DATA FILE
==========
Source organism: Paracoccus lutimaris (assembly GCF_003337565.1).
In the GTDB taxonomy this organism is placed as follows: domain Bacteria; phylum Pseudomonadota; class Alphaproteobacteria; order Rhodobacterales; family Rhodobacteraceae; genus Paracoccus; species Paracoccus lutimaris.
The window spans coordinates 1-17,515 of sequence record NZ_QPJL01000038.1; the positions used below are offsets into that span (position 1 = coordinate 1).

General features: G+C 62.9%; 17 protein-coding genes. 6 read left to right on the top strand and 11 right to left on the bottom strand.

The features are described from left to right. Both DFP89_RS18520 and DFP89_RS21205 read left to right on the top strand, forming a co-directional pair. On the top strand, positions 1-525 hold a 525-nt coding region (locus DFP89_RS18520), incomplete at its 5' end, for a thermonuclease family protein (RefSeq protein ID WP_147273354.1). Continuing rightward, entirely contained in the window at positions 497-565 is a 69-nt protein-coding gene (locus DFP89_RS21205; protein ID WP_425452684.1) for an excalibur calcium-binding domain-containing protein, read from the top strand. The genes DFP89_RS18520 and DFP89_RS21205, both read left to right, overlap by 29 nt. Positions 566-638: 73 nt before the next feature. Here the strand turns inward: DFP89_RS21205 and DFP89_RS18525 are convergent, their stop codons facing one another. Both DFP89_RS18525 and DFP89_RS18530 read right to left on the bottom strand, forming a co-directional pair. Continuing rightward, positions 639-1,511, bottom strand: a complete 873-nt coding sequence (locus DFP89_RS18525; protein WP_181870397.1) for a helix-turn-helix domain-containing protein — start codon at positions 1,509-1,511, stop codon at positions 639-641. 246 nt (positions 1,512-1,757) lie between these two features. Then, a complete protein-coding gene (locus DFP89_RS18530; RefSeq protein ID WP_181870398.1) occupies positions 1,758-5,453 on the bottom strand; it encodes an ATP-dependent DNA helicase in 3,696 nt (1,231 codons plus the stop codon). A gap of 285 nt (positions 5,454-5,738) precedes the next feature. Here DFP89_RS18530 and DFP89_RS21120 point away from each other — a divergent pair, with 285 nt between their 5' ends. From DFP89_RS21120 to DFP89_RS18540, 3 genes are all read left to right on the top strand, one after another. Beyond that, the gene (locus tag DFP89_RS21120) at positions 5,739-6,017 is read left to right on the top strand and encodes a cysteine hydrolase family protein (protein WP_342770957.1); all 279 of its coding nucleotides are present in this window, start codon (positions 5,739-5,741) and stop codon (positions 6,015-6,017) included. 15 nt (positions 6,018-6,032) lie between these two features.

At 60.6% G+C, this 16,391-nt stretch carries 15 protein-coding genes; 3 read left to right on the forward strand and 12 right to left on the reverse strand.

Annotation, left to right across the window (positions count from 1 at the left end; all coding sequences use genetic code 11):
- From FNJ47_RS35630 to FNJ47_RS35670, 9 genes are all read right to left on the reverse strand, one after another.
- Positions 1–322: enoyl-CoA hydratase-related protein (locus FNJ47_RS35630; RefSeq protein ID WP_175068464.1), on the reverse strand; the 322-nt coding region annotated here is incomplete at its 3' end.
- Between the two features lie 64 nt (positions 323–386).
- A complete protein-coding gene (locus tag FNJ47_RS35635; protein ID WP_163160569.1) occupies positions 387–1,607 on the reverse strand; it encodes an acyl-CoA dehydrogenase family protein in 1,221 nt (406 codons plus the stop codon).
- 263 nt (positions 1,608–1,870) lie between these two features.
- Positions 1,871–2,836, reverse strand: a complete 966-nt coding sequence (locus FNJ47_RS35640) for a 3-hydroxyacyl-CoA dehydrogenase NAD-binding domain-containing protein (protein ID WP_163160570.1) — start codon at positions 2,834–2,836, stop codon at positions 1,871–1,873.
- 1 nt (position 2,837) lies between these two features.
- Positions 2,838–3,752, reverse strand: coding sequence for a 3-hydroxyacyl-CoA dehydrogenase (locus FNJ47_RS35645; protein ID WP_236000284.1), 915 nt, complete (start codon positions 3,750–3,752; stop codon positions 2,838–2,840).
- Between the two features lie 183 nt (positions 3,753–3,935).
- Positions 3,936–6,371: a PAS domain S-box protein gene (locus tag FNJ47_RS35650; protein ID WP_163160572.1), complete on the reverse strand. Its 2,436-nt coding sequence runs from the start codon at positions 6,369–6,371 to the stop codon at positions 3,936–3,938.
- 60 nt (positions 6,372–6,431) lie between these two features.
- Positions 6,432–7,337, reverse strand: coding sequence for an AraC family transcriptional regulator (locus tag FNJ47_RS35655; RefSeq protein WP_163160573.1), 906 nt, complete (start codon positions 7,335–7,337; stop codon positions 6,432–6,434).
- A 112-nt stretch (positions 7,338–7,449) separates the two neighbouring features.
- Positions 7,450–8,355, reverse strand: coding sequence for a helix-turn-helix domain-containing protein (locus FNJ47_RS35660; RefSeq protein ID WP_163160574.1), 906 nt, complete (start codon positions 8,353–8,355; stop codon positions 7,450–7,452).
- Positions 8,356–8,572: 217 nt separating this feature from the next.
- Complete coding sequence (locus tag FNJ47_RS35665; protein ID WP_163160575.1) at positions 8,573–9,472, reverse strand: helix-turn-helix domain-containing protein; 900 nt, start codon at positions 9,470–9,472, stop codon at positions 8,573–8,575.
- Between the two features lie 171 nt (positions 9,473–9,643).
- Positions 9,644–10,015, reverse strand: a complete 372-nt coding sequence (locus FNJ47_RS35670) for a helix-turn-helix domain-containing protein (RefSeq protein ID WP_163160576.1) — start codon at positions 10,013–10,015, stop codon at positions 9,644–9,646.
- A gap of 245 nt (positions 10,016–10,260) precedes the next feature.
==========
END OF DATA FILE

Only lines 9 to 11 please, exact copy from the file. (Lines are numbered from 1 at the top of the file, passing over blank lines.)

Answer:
- Positions 1–322: enoyl-CoA hydratase-related protein (locus FNJ47_RS35630; RefSeq protein ID WP_175068464.1), on the reverse strand; the 322-nt coding region annotated here is incomplete at its 3' end.
- Between the two features lie 64 nt (positions 323–386).
- A complete protein-coding gene (locus tag FNJ47_RS35635; protein ID WP_163160569.1) occupies positions 387–1,607 on the reverse strand; it encodes an acyl-CoA dehydrogenase family protein in 1,221 nt (406 codons plus the stop codon).